Weird Number Appears on Serial.println()

Here is the code I uploaded to my Arduino UNO. Can someone please tell me why when I open my serial monitor, the number it reads is a column of 4294966296's instead of a column of 0's?

long previous = 0;
long interval = 1000;

void setup()
{
Serial.begin(9600);
}

void loop()
{
unsigned long current = millis();
if(current - previous >= interval)
{
previous = current;
Serial.println(current - previous - interval);
}
}

Hi MathematicsFanatic

First. Welcome to this forum.

Second. use your mouse to select # ← mean to place your code in between “code” and use “copy & paste” technique.

Third. your line : Serial.println(current - previous - interval); <— ???
What value you want to display ? It should be : Serial.println(myvalue, DEC); to display a decimal number. Maybe you want to display a result of the math inside the Serial.println() if that is the case : Serial.println((current-previous-interval),DEC);

Thank you for the welcome. I am in the process of teaching myself programming since I am an entering freshman and not in a Programming class yet. I have no clue of how electricity works so I am basically just playing and hopefully I will learn from there. I made the change to my program like you said. However, I was looking at an example program that was put on this forum and it said what I had should display a column of 0's on the display monitor. That is why I was confused that it gave such a huge number. Also when I made the changes it still displayed the large number. Please tell me what I am doing wrong.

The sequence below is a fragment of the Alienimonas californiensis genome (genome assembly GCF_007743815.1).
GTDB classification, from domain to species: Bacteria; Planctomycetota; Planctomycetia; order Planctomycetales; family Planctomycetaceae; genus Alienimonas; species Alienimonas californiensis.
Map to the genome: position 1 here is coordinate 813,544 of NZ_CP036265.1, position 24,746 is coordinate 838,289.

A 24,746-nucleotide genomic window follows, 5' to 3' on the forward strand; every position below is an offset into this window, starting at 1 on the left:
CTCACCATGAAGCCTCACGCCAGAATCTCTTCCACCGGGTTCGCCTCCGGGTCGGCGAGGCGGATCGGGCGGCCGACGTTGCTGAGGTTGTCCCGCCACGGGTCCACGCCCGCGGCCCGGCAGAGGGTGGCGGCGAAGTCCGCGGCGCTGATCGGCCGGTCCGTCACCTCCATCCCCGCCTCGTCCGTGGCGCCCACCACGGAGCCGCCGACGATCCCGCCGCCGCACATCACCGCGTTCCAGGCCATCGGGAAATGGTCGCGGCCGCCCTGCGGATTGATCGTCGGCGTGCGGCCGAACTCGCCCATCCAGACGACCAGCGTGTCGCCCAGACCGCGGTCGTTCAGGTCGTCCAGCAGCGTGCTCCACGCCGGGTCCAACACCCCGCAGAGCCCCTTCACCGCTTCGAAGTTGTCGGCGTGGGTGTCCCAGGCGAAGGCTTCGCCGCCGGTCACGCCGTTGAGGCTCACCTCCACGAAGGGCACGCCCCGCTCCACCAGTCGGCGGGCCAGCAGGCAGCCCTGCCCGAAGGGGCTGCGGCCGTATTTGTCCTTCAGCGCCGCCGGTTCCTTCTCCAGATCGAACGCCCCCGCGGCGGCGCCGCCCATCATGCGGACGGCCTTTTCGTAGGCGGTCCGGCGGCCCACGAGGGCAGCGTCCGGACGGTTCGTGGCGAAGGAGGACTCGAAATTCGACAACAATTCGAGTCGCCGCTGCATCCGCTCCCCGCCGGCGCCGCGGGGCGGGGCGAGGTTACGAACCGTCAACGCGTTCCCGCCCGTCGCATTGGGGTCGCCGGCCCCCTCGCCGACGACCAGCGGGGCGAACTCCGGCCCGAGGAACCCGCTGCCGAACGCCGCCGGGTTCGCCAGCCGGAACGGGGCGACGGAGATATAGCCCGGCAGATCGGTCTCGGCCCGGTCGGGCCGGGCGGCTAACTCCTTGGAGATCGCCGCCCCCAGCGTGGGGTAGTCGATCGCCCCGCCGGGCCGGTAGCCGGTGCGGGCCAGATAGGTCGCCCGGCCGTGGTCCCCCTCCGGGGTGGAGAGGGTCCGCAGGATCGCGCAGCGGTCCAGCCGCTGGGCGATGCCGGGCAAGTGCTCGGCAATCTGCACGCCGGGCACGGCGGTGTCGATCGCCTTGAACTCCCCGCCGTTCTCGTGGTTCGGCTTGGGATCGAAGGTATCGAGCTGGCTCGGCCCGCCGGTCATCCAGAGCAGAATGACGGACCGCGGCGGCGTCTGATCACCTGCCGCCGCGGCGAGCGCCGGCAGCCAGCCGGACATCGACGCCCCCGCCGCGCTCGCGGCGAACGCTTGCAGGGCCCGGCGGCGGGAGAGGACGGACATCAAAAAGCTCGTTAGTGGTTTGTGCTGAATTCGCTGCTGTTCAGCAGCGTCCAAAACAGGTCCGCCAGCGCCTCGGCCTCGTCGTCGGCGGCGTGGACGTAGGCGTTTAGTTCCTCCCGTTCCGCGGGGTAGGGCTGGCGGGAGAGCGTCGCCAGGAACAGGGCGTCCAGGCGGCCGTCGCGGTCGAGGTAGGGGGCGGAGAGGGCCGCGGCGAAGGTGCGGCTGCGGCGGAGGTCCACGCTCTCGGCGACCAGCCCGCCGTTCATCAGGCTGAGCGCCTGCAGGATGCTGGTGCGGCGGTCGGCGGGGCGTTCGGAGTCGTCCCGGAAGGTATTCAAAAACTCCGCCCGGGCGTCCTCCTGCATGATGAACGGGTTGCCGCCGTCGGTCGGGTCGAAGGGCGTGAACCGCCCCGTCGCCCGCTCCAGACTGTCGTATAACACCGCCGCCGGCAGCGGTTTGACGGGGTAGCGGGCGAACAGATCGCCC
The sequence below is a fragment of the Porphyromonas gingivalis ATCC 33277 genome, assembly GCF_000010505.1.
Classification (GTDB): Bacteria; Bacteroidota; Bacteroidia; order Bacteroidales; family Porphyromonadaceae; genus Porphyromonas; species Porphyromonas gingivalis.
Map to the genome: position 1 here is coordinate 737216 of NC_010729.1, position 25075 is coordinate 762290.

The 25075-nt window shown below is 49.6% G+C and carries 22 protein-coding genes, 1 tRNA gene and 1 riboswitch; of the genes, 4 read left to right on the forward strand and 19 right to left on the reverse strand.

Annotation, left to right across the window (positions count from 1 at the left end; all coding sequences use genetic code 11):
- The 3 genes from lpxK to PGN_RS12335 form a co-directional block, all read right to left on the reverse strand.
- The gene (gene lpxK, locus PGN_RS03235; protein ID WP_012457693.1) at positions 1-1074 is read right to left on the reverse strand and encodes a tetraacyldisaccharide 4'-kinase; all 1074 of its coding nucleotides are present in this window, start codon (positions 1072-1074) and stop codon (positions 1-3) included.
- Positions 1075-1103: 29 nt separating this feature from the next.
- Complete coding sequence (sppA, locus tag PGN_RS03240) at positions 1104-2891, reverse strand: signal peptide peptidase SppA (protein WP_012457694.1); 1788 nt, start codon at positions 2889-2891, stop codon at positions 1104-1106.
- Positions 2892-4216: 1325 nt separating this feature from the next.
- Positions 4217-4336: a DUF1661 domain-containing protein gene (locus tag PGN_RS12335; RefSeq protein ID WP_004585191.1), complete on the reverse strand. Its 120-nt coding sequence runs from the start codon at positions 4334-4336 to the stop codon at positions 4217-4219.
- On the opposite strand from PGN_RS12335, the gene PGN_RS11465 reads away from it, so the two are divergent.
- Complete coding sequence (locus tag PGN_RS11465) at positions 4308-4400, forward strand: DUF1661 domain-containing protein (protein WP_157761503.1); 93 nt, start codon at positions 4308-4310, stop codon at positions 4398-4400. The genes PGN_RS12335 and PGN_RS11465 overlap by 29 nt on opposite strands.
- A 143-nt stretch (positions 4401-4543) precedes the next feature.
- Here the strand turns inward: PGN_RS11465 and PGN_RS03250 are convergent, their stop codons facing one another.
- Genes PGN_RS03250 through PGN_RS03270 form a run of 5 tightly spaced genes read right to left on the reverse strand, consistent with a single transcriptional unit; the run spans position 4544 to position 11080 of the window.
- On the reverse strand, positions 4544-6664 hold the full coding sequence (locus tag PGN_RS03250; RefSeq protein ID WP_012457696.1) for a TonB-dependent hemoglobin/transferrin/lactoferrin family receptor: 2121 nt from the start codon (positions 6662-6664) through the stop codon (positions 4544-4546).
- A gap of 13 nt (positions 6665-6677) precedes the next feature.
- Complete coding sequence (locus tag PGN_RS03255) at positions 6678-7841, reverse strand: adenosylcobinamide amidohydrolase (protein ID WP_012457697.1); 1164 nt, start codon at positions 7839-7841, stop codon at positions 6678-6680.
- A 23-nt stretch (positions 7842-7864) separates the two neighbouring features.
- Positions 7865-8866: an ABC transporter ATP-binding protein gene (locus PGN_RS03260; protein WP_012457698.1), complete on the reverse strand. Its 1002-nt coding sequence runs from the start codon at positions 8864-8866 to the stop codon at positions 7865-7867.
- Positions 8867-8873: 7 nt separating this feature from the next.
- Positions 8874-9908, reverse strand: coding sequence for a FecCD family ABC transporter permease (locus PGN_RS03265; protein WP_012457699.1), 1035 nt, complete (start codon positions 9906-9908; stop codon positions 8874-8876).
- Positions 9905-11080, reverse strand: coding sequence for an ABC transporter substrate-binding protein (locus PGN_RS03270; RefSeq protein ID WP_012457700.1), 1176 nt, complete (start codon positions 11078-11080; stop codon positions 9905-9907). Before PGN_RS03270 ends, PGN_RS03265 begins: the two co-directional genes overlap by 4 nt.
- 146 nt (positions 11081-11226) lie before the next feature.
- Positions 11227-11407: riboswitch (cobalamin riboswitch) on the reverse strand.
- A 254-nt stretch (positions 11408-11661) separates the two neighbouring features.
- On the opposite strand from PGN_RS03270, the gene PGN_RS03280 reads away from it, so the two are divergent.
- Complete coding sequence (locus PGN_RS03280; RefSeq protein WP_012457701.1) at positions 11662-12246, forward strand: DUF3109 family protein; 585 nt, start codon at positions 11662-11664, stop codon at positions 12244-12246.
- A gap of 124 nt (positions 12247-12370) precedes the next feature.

long previous = 0;
long interval = 1000;

void setup()
{
  Serial.begin(9600);
}

void loop()
{
  unsigned long current = millis();
  if(current - previous >= interval)
  {
    previous = current;
    Serial.println((current - previous - interval),DEC);
  }
}
    previous = current;
    Serial.println((current - previous - interval),DEC);

current and previous are equal so the println becomes…

    Serial.println((0UL - interval),DEC);

0xFFFFFFFF - 1000 + 1 = 0xFFFFFC18 = 4294966296. Is 4294966296 the output?

I suspect you meant to reset previous after printing the value…

    Serial.println((current - previous - interval),DEC);
    previous = current;

try

long previous = 0;
long interval = 1000;

void setup()
{
  Serial.begin(9600);
}

void loop()
{
  unsigned long current = millis();
  if(current - previous >= interval)
  {
    previous = current;
    Serial.print(current,DEC);
    Serial.print(" - ");
    Serial.print(previous,DEC);
    Serial.print(" - ");
    Serial.println(interval,DEC);
  }
}